Now Bill can laugh as profits fall

Nothing concentrates an American mind quite like tax day: while in Britain the system is spaced out over the year, here every US taxpayer has to file his or her tax return by a specified date. The 2001 deadline was last Mon-day. Indeed, it is an American ritual for television news to show queues of people at post offices, making sure that the envelopes containing their tax returns are postmarked before midnight on the specified date. That, however, is a tradition fast fading: this year, 42.3 million returns were filed electronically, compared with 29.3 million just two years ago.

But the time of year explains why, even more than usual, money is currently on American minds. The front page of last Tuesday's New York Times featured a prominent story about the troubles of Cisco Systems - the kind of news item, I have to confess, that normally makes my eyes glaze over. But as I read on, so I came to see that Cisco and its prob- lems epitomise what is happening here in 2001.

Here we have what was, just a year ago, the world's biggest company. Its rise over the past decade mirrored that of the internet; its equipment supports much of the routing of internet traffic. A year ago, it was worth $560bn - more than legendarily profitable, quintessential American companies such as General Motors, Citigroup and Wal-Mart put together. But its profits for the past quarter were 30 per cent less than for the previous quarter. Now it is sacking 17 per cent of its workforce and its chief executive declares: "This may be the fastest any industry our size has ever decelerated."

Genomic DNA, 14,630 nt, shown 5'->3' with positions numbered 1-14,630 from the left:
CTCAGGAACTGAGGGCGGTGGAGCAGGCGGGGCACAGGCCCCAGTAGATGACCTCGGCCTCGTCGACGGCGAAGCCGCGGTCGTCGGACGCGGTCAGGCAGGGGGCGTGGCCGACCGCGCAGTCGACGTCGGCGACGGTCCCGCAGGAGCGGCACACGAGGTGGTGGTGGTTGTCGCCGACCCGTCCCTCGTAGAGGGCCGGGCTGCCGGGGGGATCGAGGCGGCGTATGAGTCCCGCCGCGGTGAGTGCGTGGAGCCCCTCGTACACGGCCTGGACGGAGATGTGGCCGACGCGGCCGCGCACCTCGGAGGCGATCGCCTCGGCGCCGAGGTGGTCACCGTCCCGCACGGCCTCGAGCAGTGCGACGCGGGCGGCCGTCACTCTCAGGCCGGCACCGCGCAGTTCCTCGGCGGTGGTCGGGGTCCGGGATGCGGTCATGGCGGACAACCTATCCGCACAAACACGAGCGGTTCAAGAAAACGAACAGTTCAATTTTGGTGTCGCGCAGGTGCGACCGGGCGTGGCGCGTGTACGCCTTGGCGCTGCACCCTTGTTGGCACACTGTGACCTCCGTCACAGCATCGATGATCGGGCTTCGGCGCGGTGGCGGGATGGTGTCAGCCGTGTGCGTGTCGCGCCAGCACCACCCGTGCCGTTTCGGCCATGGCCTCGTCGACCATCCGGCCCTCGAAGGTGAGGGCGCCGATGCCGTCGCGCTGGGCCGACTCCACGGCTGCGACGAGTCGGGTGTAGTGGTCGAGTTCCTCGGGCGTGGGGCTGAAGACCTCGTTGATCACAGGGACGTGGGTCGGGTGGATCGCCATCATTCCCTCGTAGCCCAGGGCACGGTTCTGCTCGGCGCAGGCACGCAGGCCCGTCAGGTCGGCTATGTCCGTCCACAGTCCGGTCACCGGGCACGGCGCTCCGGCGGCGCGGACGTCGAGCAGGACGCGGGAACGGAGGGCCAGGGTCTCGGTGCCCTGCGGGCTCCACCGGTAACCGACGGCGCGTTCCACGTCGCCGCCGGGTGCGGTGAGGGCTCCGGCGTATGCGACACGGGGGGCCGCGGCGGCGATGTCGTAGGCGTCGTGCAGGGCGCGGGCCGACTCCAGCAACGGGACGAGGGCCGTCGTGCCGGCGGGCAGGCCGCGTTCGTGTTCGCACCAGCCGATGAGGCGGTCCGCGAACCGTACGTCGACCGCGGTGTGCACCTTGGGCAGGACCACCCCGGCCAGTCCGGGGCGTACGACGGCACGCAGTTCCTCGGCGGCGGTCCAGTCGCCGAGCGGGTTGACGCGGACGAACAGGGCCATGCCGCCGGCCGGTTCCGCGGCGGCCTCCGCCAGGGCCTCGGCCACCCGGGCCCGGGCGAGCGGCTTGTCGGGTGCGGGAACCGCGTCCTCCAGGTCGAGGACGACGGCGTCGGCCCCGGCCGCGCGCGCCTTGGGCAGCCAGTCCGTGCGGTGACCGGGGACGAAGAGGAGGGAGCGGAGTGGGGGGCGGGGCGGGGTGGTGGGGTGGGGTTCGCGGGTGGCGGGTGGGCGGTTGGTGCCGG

From reading that New York Times front page on Cisco, I did as I was bade and went on to read the rest of the story in the (usually discarded) business section on page C4.

Doing so, I passed page C2 and learnt that Citigroup's earnings declined 8 per cent this quarter. There was also a prominent report headlined "Bank of America's first-quarter profit decreased 17 per cent". Opposite, hidden away as though they did not want anybody to see it unless the reader looked carefully, was a smaller story headlined "Quarterly net falls 26.2 per cent at Times Co - outlook is lowered for rest of the year". It went on to describe how the New York Times company itself reported a 26.2 per cent decline in income this quarter.

That same day, I discovered that the equally legendary American company Eastman Kodak is about to sack up to 3,500 workers, and has just had a 48 per cent drop in first-quarter profits. The revenues of the world's biggest microchip manufacturer, Intel, were slashed by more than half; the company is now putting on indefinite hold a $1.2bn development in Ireland that was to have been the single biggest construction project in that country. Philips Electronics NV is shedding (I like the way this apparently benign word is used so impersonally) 7,000 jobs, and Texas Instruments 2,500.

Last month alone, 86,000 Americans lost their jobs. Now unemployment is at its worst for nine years (how Bill Clinton must relish that statistic!).